In a well-received keynote at ASP99 Thursday morning, BT's Chief Technologist, Peter Cochrane OBE, outlined a vision of the future in which 95 percent of global communications will be machine-to-machine, as the world shrinks and distance and geography become irrelevant.
Warming up the audience with an anecdote about his home life, Cochrane explained that there are "certain benefits to my job, including a one and a half megabit line straight into my house" -- yet his children still want to know, "When are we going to get some serious bandwidth in this place?"
The central theme of the keynote was the triumph of bits over atoms, that the smart money was now shifting into logistics companies and that information overload is leading to chaos. "There has always been chaos but now we can see it," Cochrane said.
"Binary now rules the world with 20 billion microprocessors to 6 billion people... and by 2010 the GDP of the entire world will be eclipsed by the Internet." Survival in the Internet age will require adaptable companies, with flexible management and flat structures.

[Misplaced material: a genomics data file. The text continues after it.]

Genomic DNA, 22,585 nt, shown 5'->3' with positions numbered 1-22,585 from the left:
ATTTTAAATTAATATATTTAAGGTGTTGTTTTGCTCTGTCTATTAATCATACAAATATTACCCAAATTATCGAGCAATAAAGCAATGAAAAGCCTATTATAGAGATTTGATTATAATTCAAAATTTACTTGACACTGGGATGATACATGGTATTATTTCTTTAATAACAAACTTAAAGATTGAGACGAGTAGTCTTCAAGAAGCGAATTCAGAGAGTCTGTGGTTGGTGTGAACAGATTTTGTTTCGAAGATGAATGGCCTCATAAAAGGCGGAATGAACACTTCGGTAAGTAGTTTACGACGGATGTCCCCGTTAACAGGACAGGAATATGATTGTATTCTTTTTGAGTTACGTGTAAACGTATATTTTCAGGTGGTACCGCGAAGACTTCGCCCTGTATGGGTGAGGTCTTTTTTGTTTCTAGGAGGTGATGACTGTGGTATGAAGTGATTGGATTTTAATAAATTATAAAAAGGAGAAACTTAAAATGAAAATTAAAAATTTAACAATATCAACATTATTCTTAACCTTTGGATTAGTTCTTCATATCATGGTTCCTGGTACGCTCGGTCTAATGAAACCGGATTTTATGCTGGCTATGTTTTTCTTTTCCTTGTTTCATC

Cochrane is a well-known advocate of wearable computers, and did not disappoint the audience today, doing a twirl to reveal several devices attached to his belt, and predicting that in the future "real-estate on belts will be the most expensive."
Major industries are going to disappear in a massive disintermediation that will grip world commerce as old industries fail to adapt to the e-economy, said Cochrane. "There is not a shadow of a doubt that the world e-economy is now worth more than a trillion dollars," he said.
Governments need to catch up, if they are to deal with entrepreneurs buying supertankers, sailing them to international workers and using them as e-commerce server farms, thus avoiding all local taxes, according to Cochrane.
Take me to the ASP News Special.